Canberra, July 23 : A new seismic array that has been proposed for north-west Australia and improved computer modeling can help in faster and more accurate tsunami predictions in the Asia-Pacific region.
According to a report by ABC News, the seismic array would consist of at least 10 seismographs to be built near Marble Bar.
The system will also incorporate improved computer fault rupture models for faster tsunami prediction.
Dr Barry Drummond, head of Earth Monitoring at Geoscience Australia said that the tsunami-monitoring group is currently using a seismic array at Tennant Creek, in the Northern Territory, to analyze earthquakes in the region.
Drummond said that because seismic waves arrive at each seismograph at slightly different times, scientists are able to glean more information about the earthquake.
"At the moment if an earthquake happens, we get the magnitude and location," he said.
But he said that parameters such as the length of the rupture, how fast it occurs and in which direction it travels will determine where the tsunami is produced.
Using the seismic array technology the group has determined the 2004 Boxing Day earthquake and subsequent tsunami, which devastated south-east Asia, was 1100 kilometers long and lasted for 610 seconds traveling at less than two kilometers per second.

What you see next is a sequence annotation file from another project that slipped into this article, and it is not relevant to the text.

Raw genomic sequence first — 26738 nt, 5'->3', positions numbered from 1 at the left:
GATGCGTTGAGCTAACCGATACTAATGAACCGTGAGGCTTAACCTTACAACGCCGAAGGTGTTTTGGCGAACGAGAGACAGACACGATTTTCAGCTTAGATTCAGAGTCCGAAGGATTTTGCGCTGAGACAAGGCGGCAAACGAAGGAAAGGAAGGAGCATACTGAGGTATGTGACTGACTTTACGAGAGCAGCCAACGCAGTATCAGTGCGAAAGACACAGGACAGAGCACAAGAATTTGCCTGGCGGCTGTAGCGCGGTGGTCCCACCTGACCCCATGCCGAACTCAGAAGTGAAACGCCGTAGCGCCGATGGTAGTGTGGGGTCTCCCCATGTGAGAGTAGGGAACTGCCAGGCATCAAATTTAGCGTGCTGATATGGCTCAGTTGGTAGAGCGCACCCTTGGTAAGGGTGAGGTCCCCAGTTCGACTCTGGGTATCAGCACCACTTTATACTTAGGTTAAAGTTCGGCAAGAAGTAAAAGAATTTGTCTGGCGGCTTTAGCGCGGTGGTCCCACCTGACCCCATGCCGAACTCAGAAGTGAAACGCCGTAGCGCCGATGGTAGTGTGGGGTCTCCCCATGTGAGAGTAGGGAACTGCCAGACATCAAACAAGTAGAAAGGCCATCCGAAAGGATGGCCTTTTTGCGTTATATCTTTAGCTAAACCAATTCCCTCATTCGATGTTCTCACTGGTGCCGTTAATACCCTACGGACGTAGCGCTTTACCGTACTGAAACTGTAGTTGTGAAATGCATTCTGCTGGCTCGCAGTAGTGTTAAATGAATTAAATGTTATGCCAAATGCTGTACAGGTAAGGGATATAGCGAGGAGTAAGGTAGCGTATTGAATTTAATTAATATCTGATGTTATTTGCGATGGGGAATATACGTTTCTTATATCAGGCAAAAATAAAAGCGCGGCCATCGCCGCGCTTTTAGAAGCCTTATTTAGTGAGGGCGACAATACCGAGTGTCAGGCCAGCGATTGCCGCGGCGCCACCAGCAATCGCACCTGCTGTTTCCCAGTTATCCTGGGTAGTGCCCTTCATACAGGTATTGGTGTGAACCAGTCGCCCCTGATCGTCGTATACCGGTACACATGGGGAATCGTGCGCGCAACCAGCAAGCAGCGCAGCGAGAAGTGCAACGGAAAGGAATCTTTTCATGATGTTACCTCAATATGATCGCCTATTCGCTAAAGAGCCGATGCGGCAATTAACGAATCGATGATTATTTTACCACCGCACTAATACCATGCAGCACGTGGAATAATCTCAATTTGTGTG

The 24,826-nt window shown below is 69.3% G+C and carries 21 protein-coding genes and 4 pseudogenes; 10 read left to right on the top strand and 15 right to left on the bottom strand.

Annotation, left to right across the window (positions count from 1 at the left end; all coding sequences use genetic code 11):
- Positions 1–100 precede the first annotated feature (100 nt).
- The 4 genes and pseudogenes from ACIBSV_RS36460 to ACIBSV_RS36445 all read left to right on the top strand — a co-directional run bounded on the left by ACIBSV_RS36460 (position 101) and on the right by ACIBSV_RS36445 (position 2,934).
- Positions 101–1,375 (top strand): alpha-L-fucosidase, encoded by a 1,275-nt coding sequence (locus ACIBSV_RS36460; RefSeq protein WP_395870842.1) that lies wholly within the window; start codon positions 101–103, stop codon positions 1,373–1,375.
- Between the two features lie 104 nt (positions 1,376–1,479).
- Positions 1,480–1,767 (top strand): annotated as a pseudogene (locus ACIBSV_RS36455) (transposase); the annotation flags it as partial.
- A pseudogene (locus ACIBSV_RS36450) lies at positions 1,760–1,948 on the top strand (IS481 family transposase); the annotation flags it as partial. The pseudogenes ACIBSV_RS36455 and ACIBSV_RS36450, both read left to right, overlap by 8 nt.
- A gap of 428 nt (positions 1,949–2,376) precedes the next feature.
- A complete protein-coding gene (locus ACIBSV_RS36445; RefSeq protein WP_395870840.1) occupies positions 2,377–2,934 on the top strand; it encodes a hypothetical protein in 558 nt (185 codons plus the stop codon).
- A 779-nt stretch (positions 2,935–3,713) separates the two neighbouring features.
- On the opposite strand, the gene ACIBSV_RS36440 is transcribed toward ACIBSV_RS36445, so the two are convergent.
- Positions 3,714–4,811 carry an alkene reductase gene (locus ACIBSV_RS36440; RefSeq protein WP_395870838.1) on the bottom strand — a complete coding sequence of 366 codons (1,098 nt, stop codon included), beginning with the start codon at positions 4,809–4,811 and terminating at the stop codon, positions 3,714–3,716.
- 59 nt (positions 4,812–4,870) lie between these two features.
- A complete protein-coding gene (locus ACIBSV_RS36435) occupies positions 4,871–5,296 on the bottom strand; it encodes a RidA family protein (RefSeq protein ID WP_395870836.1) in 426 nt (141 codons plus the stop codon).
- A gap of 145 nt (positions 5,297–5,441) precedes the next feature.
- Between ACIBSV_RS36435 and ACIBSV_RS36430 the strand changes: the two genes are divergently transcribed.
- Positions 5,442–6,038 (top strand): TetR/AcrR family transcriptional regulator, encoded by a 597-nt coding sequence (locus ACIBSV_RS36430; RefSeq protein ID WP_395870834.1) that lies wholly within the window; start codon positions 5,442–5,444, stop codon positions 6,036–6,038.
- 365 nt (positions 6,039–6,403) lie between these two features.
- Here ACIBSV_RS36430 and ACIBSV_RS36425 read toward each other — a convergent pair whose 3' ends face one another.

It also estimated that the recent earthquake in China traveled 300 kilometers for 100 seconds at three kilometers per second.
"The success of determining this information has given impetus to the push to build a seismic array near Marble Bar," said Drummond.
An assessment is currently underway and if successful, the new facility would focus on the area south of Java.
Drummond said that the facility will provide extra time authorities for more time to alert the public of an approaching tsunami.
"If a tsunami-causing earthquake occurred in the region to the north or east of Australia we would know about it and where it occurred within 6 minutes. Within 10 minutes we would know how big it is, and from that we would have an idea of the size of the tsunami we could be dealing with," he said.
"We now access information in a minute or two which just 20 years ago would have taken hours or even days to generate, and this means Emergency Management Australia will now receive a warning at least 90 minutes before any tsunami reaches Australia," he added.
The current Australian Tsunami Warning System consists of a range of sea level gauges that detect the tsunami in deep water.
This network will be extended with one in the Coral Sea, and two located south and east of Java soon to be installed.